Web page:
The 2014 legislative session that began Jan. 14 and ended April 3 saw significant results for Business Council of Alabama members and the entire business community of more than 1 million employees, their families, and investors, topped by enactment into law of Taxpayers Bill of Rights II legislation.
For more than a dozen years, the BCA has teamed with members, Governmental Affairs Committee members, tax experts, and legislators, to update the original TBOR, which first passed in 1992, and level the playing field in the tax appeals process by separating the tax adjudicator from the tax collector.
Since the beginning, the singular goal of this legislation has been fairness, and the Business Council of Alabama commends the Alabama Legislature for updating the current TBOR.
After passage by the House and Senate, Governor Robert Bentley signed TBOR II into law on March 11 as the Taxpayer Fairness Act. His early support helped move the bill and for that he deserves credit and our heartfelt thanks.
The law creates an Alabama Tax Tribunal independent of the Alabama Department of Revenue where the tax appeals process had been under an ADOR administrative law judge. The new department created from the ALJ division will become an independent executive branch agency beginning Oct. 1.
Its enactment ensures the appearance of taxpayer fairness during state and local government tax appeals. TBOR II is not only about tax appeal fairness but it’s also an economic development tool that shows prospective industrial prospects that Alabama’s tax fairness model is second to none.
If the legislative session was like a glass half full or half empty, our glass was nearly filled to the brim due to the approval of important measures sought on behalf of the state’s businesses.
Among the successes was the BCA’s opposition to legislative proposals that attempted to disassemble Alabama’s rigorous education standards or to usurp the authority of the Alabama State Board of Education. The voices of business and industry for the State of Alabama stood united in support of the standards that will ensure that our students are college- and career-ready when they graduate from high school.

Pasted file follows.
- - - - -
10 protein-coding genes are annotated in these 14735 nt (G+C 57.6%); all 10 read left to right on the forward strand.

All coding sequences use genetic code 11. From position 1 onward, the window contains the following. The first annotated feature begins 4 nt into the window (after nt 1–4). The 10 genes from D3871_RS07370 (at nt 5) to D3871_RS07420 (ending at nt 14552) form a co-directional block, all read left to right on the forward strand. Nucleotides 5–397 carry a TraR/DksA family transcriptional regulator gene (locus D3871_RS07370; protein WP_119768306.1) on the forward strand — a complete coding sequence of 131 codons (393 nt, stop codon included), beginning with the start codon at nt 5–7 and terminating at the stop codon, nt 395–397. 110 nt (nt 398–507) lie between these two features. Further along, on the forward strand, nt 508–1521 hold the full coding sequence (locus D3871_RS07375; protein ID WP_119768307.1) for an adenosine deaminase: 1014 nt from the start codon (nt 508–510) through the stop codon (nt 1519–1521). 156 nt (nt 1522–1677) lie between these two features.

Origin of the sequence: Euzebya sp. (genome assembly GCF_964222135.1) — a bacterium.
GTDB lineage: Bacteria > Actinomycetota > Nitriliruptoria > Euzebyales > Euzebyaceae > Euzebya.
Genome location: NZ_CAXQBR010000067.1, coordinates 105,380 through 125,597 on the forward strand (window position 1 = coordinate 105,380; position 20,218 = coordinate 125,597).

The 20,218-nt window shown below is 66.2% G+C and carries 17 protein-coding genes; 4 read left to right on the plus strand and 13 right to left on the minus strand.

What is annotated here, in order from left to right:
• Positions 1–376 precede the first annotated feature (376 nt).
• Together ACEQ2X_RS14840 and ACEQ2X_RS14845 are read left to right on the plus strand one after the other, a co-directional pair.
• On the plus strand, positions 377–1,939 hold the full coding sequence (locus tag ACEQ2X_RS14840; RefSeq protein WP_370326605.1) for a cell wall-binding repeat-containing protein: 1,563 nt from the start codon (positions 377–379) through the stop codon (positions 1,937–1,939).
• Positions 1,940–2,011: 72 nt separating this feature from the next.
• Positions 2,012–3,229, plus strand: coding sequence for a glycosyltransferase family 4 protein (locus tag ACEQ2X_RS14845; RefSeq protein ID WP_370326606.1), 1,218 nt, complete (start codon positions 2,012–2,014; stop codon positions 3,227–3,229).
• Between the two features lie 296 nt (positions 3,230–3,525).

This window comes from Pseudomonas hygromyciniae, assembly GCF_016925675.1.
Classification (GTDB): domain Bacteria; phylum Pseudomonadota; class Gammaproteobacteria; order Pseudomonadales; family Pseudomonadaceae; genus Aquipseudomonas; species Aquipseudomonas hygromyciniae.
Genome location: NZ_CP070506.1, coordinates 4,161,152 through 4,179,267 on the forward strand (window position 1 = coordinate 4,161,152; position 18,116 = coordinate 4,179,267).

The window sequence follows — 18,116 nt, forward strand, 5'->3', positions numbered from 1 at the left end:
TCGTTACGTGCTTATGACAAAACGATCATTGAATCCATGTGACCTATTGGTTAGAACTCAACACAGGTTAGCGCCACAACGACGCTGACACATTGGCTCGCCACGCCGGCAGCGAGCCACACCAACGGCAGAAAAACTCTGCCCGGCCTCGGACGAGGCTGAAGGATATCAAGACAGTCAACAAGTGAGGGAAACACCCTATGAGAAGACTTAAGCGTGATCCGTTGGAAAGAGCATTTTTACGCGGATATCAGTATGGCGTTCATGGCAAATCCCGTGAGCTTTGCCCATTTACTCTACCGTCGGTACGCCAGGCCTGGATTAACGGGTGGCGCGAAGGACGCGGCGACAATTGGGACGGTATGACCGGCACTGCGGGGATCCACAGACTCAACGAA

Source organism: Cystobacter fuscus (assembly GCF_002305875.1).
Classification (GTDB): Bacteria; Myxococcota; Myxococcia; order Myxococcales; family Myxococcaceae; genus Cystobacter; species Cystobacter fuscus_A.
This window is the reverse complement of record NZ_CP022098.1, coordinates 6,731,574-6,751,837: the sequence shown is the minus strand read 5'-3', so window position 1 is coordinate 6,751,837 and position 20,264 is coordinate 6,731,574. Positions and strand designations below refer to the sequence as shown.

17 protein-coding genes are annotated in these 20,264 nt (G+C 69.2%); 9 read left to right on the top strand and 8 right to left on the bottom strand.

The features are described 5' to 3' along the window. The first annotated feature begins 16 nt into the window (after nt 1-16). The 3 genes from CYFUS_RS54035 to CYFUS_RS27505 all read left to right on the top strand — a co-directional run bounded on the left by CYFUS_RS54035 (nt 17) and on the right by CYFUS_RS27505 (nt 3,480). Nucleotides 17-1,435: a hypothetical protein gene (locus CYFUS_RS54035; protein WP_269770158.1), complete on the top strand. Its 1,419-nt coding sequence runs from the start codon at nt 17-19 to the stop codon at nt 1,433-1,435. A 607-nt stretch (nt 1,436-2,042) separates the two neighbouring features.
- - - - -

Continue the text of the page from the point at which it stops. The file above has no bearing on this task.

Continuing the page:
The Alabama standards are the cornerstone of the state’s Plan 2020 to increase graduation rates, reduce college remediation, and raise student achievement. We believe that education standards that allow students to move from state to state, or region to region without fear of falling behind or repeating material, are critical to our economy and our workforce.
Let’s be clear about one thing: in no instance has the federal government taken over, or attempted to take over, Alabama’s education system, nor will our elected officials in the legislature or on the State Board of Education allow that to happen. That accusation is based in fear, not reality.
Our children need to be among the best educated in the world to compete for admission into the best colleges and to secure good-paying jobs. We feel strongly that this is a matter best left to the Alabama State Board of Education, a body created and empowered by Alabama’s Constitution to handle these issues.
Among the important pro-business legislation that passed were small-business tax relief, neutrality in government construction contracts, income tax credits for dual-enrollment students, and a workforce council:
House Bill 24 sponsored by Rep. Bill Roberts, R-Jasper, requires public agencies to pay contractors working on public jobs within 35 days after the contracting agency approves payment, instead of the current 45 days. Bentley signed it into law on last Wednesday.
HB 30 by Rep. Victor Gaston, R-Mobile, will allow state agencies to withdraw proposed Administrative Procedures Act rule changes without having to go to the Joint Committee on Regulation Review. Governor Bentley signed it last Friday.
HB 49 by Alan Boothe, R-Troy, codifies the establishment of the Alabama Drought Assessment and Planning Team that was created by Governor Bentley’s June 24, 2011, executive order. The bill reaffirms the governor’s ability to respond to extreme drought conditions under the powers provided under the Alabama Emergency Management Act of 1955, and allows the Office of Water Resources to promulgate rules. Gov. Bentley signed it last Wednesday.
HB 97 sponsored by Rep. Jim Patterson, R-Meridianville, was signed into law by Gov. Bentley on Monday of last week. It authorizes the Alabama Department of Revenue to administratively suspend collection of a tax or fee if the cost of collecting the tax is greater than the amount to be collected.